The boundaries between home and work have become very blurred over the last couple of years, with research by Aviva finding that more than 50% of home workers struggle to switch off from work or keep their home life separate from work. ‘Finishing work’ for the day has become a grey area and home and work life can quickly merge into one. Earlier this year, I spoke to psychotherapist Andy Flack about the importance of building boundaries as an important behavioural aspect of mental health self-care.
Andy suggested setting an alarm to signify the end of the working day and then ‘closing the door’ on the home office once you finish work. And if like many people, your work space is in your dining room or bedroom, even the act of putting a blanket over your desk at the end of the day can help signal the transition to your brain and help you to switch off from work.
Once you finish work, turn off your computer and phone and try to enjoy your home environment without social media or digital distractions. Some people choose a specific evening – or even a whole weekend – where they step away from all devices with the aim of reconnecting with themselves and the people around them.
The benefits of a digital detox can include:
- Reducing stress
- Allowing for a more positive perspective on life without the overwhelming constant bombardment of social media
- Better sleep – anxiety, insomnia and stress have all been linked to scrolling social media in bed at night and the blue light emitted from devices can also affect serotonin levels and disrupt your sleeping pattern
- Avoid comparing your life to other people – constantly checking your phone to check you haven’t missed a text, email or notification can increase stress levels and waste a lot of time! Additionally, checking your newsfeed and constantly seeing pictures and videos of other people’s lives can create anxiety, lower self-esteem and distract us from focusing on the present moment and the people around us. Knowing your device is off and you’re not contactable can bring peace of mind, an increased feeling of calmness and allows you to be more mindful and enjoy the present moment which is incredibly beneficial for mental wellbeing.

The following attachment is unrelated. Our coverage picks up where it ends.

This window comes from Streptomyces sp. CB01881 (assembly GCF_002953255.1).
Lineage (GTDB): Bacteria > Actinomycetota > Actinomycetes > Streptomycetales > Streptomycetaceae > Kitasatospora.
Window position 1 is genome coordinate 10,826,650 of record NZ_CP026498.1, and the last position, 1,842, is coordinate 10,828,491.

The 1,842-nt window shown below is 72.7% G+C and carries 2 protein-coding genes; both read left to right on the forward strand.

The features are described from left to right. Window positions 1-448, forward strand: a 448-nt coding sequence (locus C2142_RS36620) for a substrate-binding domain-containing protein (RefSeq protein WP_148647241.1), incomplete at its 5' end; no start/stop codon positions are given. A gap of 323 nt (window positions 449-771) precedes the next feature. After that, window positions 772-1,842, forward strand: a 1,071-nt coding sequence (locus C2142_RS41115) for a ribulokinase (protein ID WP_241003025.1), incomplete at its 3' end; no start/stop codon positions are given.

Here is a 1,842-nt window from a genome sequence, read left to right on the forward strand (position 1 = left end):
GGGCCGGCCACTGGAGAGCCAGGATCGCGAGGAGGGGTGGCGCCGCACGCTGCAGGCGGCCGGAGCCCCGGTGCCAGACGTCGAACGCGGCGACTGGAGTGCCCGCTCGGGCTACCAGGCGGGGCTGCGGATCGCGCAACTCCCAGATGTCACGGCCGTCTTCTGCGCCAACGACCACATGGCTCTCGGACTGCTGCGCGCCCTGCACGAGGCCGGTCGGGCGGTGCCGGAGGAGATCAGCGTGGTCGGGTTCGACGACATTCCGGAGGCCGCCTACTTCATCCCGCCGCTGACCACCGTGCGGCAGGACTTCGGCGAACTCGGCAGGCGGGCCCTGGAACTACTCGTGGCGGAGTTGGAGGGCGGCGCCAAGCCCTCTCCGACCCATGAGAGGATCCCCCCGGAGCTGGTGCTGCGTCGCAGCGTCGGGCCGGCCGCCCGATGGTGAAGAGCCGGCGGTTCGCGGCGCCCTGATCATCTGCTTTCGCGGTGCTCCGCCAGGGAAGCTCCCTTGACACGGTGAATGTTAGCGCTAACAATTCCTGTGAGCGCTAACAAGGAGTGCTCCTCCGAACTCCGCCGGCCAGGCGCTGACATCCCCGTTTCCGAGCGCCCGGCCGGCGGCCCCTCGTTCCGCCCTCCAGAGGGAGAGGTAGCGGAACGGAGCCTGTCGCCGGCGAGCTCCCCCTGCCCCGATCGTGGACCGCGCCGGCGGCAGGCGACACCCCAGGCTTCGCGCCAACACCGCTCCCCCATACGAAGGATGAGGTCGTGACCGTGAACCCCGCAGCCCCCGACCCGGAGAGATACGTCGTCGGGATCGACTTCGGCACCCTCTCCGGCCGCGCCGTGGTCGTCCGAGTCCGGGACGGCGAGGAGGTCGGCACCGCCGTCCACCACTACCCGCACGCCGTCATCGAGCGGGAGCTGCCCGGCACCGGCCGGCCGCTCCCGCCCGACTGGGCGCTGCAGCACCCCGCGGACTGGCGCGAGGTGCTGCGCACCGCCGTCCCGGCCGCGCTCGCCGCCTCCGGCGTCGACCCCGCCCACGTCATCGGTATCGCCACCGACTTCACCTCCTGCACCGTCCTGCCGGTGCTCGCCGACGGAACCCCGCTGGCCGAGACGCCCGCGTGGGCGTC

If a full digital detox seems too much for you right now, why not work towards it by setting yourself a goal of turning your phone off at a certain time every night (or putting it in aeroplane mode). This in itself can help improve mental health and restfulness, reduce stress levels and allow you some breathing space from the pressures and demands of digital life.
A nice meal at lunchtime, a candlelit bath in the evening, a new outfit, taking some time out to meditate or buying yourself a new book. There’s not been a lot to look forward to in recent times but even little things can help. Today I’m wearing my new sparkly Christmas tree earrings, even if they’ll only be seen on a screen during a Teams or Zoom call, sometimes it’s the little things that can give us a lift!
Further help is available
In this article, we’ve covered some of the most basic hints and tips for helping you stay mentally well, but for some people more help and support is needed, especially at Christmas.
The following organisations can all offer guidance and resources at any time of the year;